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And then there was one. His name is Matt Torney.

Theatrical Outfit vetted 56 candidates before choosing the Belfast-born, D.C.-based director as its next leader. Torney, 38, will move to Atlanta this spring and work with outgoing artistic director Tom Key before becoming the company’s sixth artistic director full time in May 2020, after the Outfit season closes with Cotton Patch Gospel.

So, why Atlanta and why now? Call it kismet. Torney does.

He says he wasn’t exactly looking for a new job, but as an associate artistic director (at the Studio Theatre in Washington, D.C.), friends and colleagues sent him job listings all . . . the . . . time. When he saw the Outfit listing, he was struck by its mission, the idea “of starting the conversations that matter.” As someone who grew up in Northern Ireland in the era that saw warring Catholics and Protestants killing thousands, he connected to Atlanta’s civil rights history. He also appreciated the Outfit’s LEED-certified, environment-friendly building.

Director Matt Torney with his wife, filmmaker Amber McGinnis, at the Seattle International Film Festival. “I wasn’t going to move anywhere that wasn’t good for my family,” he says. (Courtesy of McGinnis)

Torney then came to town in mid-April for the Atlanta Film Festival, where his wife, filmmaker Amber McGinnis, was premiering her feature International Falls. The screenwriter on that project, a man named Thomas Ward, also attended. Ward, an actor and playwright as well, has worked at the Outfit. Key came to the screening to show his support. Ward made the introductions.

“I’m standing in the back of the Plaza Theatre, and suddenly Tom Key is standing in front of me,” Torney says. Then McGinnis stepped in.

“My husband has been looking at your theater,” she said.

Key and Torney began talking. “Meeting him and being able to look him in the eye and see who he was, and the depth of care and passion that he embodies, made it feel like a kind of kismet,” Torney says. “It was a brief conversation but one that affected me very deeply.”

With that conversation, Torney says, the idea of leading Theatrical Outfit “was planted, and the universe kind of took care of the rest.”

Thus, he became one of the 56 candidates in what became a six-month process. The Outfit’s search committee reviewed every application and narrowed the candidate pool to 10. Each of the 10 had an hour-long interview with the committee, which then chose four finalists. Each finalist had a daylong interview that included coffees and meals and speaking with Key, Outfit Managing Director Gretchen Butler, board members and members of the full-time staff. Each also had to propose a three-show mini-season (Torney won’t divulge his.) Eighty percent of the theater’s board members dedicated time to finding the best candidate, says Marketing Director Ryan Oliveti.

This wasn’t lost on Torney.

“I’m amazed at the level of care put into the transition process,” he says, adding that “so much of the soul of the institution” in is Key (now in his 25th year at the helm). “It’s a sign of what is excellent about Theatrical Outfit. I don’t think there is any more they could do to make a new leader succeed, and I am profoundly grateful.”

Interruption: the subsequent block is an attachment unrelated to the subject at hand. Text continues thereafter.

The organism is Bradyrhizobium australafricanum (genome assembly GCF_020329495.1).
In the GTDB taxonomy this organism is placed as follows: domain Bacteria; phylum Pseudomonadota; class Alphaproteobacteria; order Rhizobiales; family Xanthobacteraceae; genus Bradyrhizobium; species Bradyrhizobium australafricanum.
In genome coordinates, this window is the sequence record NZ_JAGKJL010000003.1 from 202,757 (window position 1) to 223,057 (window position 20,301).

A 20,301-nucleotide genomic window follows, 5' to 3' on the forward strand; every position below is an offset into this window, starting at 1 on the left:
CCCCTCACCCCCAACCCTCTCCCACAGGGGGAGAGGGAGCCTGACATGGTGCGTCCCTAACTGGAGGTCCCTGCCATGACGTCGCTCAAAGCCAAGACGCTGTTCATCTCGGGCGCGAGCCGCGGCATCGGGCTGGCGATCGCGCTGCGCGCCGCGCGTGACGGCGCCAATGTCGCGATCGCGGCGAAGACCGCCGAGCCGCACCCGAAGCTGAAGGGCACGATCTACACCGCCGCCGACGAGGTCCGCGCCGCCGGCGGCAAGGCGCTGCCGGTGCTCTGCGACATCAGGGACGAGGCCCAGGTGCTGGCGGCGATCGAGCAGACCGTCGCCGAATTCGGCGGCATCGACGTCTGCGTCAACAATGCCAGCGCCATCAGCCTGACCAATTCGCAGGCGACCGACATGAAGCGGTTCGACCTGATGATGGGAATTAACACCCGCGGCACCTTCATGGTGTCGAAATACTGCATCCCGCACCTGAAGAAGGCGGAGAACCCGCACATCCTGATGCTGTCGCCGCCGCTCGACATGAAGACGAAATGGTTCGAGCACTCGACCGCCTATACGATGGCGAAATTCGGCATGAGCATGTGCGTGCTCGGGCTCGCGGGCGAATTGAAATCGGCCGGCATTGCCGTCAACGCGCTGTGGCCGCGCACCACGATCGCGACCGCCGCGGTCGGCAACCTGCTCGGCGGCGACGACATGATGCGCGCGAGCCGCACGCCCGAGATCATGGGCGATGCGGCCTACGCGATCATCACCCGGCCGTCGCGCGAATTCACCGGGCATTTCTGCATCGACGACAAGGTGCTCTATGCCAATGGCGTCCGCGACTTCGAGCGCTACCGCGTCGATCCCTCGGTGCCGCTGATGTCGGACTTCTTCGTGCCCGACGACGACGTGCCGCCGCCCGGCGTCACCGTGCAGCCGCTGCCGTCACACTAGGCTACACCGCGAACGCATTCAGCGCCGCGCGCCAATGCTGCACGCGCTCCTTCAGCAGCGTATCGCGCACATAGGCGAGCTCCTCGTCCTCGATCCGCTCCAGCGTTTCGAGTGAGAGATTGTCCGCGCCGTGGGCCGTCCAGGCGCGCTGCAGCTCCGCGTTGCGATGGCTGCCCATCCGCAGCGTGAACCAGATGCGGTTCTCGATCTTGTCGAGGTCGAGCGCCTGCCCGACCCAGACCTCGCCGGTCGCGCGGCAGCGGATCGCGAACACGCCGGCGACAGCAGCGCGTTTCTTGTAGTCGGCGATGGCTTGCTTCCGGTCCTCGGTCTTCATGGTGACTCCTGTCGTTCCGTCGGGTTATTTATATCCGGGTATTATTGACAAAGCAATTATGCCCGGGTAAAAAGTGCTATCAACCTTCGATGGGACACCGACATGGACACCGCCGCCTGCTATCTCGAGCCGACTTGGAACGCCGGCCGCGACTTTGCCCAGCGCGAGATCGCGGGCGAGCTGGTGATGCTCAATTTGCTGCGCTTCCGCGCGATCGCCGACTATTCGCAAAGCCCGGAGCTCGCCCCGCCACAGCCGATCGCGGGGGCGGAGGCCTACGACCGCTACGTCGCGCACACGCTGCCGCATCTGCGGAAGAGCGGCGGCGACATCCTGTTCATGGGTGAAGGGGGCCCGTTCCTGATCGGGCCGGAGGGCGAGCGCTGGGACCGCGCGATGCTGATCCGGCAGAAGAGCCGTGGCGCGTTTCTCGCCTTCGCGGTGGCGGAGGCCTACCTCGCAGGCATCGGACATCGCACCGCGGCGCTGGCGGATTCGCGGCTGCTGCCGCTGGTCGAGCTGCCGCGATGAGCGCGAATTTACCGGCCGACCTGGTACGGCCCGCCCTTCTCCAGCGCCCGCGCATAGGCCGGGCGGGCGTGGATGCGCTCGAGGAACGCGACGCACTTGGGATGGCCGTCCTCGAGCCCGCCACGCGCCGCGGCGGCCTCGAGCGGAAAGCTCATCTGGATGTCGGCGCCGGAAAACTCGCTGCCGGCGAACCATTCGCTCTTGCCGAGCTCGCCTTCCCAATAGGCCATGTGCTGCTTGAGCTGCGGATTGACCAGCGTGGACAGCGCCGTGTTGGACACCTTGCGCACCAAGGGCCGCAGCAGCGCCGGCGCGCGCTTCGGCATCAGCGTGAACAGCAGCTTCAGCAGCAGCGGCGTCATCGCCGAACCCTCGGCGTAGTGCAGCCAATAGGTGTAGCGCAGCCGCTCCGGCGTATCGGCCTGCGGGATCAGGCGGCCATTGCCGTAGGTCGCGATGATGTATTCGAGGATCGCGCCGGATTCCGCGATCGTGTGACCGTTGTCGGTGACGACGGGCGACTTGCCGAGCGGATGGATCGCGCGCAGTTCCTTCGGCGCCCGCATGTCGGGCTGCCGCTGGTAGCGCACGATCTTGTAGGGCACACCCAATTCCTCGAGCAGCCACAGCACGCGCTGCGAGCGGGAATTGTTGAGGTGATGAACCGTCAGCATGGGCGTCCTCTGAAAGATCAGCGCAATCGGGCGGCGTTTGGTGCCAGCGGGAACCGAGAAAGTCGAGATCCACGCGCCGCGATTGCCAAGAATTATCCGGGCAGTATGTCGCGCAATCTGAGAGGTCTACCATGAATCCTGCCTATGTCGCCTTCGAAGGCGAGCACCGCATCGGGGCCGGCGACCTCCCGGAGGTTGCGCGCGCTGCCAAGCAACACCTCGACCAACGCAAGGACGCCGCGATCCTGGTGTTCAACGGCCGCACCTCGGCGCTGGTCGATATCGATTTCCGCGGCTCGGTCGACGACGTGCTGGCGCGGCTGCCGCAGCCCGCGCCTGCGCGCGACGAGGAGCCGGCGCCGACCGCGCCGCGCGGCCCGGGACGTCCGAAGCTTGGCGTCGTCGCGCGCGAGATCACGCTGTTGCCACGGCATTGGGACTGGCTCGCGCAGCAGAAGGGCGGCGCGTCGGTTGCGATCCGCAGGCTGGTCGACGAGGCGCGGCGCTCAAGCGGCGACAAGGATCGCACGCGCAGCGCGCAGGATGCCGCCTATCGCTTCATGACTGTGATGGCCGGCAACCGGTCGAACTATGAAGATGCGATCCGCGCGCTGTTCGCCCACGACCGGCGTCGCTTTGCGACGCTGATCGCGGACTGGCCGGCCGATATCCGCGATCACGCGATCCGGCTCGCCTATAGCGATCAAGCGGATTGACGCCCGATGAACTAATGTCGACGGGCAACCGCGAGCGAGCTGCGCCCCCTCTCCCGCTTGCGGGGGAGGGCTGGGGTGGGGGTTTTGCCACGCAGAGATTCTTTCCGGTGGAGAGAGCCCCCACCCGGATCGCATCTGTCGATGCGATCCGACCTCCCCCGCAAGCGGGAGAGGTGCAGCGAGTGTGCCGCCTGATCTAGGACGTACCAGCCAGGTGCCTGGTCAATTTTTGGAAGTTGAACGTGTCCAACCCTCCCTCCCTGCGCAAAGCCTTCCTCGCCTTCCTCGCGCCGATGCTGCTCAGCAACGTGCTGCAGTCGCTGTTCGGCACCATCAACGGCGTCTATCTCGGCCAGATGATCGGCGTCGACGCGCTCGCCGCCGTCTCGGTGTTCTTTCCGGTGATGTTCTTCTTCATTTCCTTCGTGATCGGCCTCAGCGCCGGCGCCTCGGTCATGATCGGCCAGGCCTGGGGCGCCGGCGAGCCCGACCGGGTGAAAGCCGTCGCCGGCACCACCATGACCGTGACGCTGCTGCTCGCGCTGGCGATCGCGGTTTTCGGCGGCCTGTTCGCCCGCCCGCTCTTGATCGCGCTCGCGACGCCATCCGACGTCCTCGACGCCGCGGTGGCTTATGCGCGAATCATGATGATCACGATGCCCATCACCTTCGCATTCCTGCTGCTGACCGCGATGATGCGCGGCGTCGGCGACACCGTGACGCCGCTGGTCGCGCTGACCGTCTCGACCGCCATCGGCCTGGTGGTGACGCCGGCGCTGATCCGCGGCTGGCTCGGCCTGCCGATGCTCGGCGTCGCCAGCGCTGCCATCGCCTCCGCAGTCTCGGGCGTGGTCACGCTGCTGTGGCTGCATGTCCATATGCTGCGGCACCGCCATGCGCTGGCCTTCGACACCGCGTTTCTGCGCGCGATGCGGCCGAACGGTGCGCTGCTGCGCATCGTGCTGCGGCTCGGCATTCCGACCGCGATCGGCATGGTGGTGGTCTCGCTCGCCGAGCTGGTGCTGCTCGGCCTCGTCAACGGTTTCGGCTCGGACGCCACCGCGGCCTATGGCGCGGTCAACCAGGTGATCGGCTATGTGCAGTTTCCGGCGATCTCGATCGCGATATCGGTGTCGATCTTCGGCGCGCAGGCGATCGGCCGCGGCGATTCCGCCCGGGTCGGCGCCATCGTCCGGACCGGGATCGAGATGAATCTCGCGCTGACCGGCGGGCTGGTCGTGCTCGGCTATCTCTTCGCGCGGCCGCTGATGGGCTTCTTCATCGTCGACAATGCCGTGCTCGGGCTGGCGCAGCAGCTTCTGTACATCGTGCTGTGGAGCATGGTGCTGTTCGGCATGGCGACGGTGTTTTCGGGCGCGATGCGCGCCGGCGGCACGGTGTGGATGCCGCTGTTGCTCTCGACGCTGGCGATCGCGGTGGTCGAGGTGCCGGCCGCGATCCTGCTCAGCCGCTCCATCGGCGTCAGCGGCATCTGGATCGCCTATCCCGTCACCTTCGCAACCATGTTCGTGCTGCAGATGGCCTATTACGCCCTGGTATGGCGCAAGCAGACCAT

Tom Key (left) spent two days in Washington, D.C., last week with his successor, the Studio Theatre’s Matt Torney. In a social media post, Key wrote, “Five words to describe having time with Matt, seeing his work, talking, eating together and having a great cup of coffee — joy, insight, friendship, hope, gladness.” (Photo courtesy Tom Key)

For now, Torney and McGinnis remain in Tacoma Park on the Maryland-D.C. border with their eight-month-old daughter, Isla May, and their 13-year-old pit bull, Murphy. Until the brood relocates, Torney will be banking airline miles on the D.C.-to-Atlanta express at a pretty good clip. He’s on contract to program the 2020–21 season and says he’ll be attending Outfit opening nights, meeting Atlanta artists, soaking up as much Outfit and Atlanta culture as he can and reading plays.

He also has a life outside the proscenium. He and McGinnis are such enthusiastic hikers that they spent their five-day honeymoon exploring the backcountry of Yosemite National Park.

Torney opened Doubt: A Parable, his final Studio directing assignment, on a Sunday night. The next morning, he talked about the life he’s leaving and the one he’s beginning in an hour-long conversation with ArtsATL. (The D.C. critics, by the way, liked his Doubt very much.)

ArtsATL: What was your very first theatrical experience in life?

Matt Torney: School nativity plays, playing a shepherd or a goat or Joseph. Also a dancing plum in a production of Jack and the Beanstalk. The giant fell asleep, and the fruit came to life. I was about nine years old.

ArtsATL: What was the moment you knew theater was the career for you?

Torney: When I was a teenager in Northern Ireland, there was a lot of violence and civil unrest, and it was a very deeply divided society. Theater for me was an escape from that world. It was a powerful thing. You would go into this room, and you could be anybody, and nobody really cared where you were from. In a place that was very unsafe, theater felt safe. It offered me a home, it offered me a community.

Look for Torney (pictured with his filmmaking wife, Amber McGinnis, and daughter Isla May) to be in town full time sometime in the spring of 2020. Their journey to Atlanta began at the 2019 Atlanta Film Festival.